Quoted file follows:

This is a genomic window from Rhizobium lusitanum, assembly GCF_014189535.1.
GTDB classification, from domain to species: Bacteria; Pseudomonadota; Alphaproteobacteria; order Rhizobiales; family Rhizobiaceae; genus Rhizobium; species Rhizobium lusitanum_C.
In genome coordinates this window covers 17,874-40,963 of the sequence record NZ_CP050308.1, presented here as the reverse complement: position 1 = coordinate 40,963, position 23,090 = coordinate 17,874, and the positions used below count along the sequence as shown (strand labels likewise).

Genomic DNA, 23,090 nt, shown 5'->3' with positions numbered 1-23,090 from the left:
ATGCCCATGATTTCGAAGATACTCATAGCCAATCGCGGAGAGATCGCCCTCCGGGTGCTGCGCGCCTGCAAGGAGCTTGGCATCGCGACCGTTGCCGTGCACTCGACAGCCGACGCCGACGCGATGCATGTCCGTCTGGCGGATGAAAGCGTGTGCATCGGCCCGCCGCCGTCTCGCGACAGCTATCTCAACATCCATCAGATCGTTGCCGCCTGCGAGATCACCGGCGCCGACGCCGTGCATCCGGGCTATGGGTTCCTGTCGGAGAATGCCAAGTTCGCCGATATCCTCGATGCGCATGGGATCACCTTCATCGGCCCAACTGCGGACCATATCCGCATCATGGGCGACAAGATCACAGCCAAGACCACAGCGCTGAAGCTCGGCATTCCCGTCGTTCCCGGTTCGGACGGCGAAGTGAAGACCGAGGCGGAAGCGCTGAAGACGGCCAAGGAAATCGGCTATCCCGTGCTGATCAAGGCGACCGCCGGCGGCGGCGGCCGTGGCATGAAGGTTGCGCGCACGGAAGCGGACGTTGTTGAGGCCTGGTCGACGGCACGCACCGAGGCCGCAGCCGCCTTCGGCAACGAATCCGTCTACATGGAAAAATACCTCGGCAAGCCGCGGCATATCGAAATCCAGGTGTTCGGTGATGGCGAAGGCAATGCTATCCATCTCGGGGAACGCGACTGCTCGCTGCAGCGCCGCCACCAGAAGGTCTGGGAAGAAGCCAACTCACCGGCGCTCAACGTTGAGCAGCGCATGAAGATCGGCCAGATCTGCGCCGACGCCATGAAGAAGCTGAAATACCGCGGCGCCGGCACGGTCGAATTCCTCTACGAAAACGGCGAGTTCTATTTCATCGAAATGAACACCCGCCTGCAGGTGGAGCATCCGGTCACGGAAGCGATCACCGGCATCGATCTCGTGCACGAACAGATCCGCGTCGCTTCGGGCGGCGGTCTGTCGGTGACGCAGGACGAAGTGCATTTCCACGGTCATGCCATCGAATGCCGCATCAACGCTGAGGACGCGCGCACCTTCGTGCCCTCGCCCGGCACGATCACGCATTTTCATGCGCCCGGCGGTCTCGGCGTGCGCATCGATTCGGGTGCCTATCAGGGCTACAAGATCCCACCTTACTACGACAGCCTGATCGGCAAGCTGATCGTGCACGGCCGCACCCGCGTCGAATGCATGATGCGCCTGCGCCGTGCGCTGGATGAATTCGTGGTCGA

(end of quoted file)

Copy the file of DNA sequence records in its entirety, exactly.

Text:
This is a genomic window from Rhizobium lusitanum, assembly GCF_014189535.1.
GTDB classification, from domain to species: Bacteria; Pseudomonadota; Alphaproteobacteria; order Rhizobiales; family Rhizobiaceae; genus Rhizobium; species Rhizobium lusitanum_C.
In genome coordinates this window covers 17,874-40,963 of the sequence record NZ_CP050308.1, presented here as the reverse complement: position 1 = coordinate 40,963, position 23,090 = coordinate 17,874, and the positions used below count along the sequence as shown (strand labels likewise).

Genomic DNA, 23,090 nt, shown 5'->3' with positions numbered 1-23,090 from the left:
ATGCCCATGATTTCGAAGATACTCATAGCCAATCGCGGAGAGATCGCCCTCCGGGTGCTGCGCGCCTGCAAGGAGCTTGGCATCGCGACCGTTGCCGTGCACTCGACAGCCGACGCCGACGCGATGCATGTCCGTCTGGCGGATGAAAGCGTGTGCATCGGCCCGCCGCCGTCTCGCGACAGCTATCTCAACATCCATCAGATCGTTGCCGCCTGCGAGATCACCGGCGCCGACGCCGTGCATCCGGGCTATGGGTTCCTGTCGGAGAATGCCAAGTTCGCCGATATCCTCGATGCGCATGGGATCACCTTCATCGGCCCAACTGCGGACCATATCCGCATCATGGGCGACAAGATCACAGCCAAGACCACAGCGCTGAAGCTCGGCATTCCCGTCGTTCCCGGTTCGGACGGCGAAGTGAAGACCGAGGCGGAAGCGCTGAAGACGGCCAAGGAAATCGGCTATCCCGTGCTGATCAAGGCGACCGCCGGCGGCGGCGGCCGTGGCATGAAGGTTGCGCGCACGGAAGCGGACGTTGTTGAGGCCTGGTCGACGGCACGCACCGAGGCCGCAGCCGCCTTCGGCAACGAATCCGTCTACATGGAAAAATACCTCGGCAAGCCGCGGCATATCGAAATCCAGGTGTTCGGTGATGGCGAAGGCAATGCTATCCATCTCGGGGAACGCGACTGCTCGCTGCAGCGCCGCCACCAGAAGGTCTGGGAAGAAGCCAACTCACCGGCGCTCAACGTTGAGCAGCGCATGAAGATCGGCCAGATCTGCGCCGACGCCATGAAGAAGCTGAAATACCGCGGCGCCGGCACGGTCGAATTCCTCTACGAAAACGGCGAGTTCTATTTCATCGAAATGAACACCCGCCTGCAGGTGGAGCATCCGGTCACGGAAGCGATCACCGGCATCGATCTCGTGCACGAACAGATCCGCGTCGCTTCGGGCGGCGGTCTGTCGGTGACGCAGGACGAAGTGCATTTCCACGGTCATGCCATCGAATGCCGCATCAACGCTGAGGACGCGCGCACCTTCGTGCCCTCGCCCGGCACGATCACGCATTTTCATGCGCCCGGCGGTCTCGGCGTGCGCATCGATTCGGGTGCCTATCAGGGCTACAAGATCCCACCTTACTACGACAGCCTGATCGGCAAGCTGATCGTGCACGGCCGCACCCGCGTCGAATGCATGATGCGCCTGCGCCGTGCGCTGGATGAATTCGTGGTCGA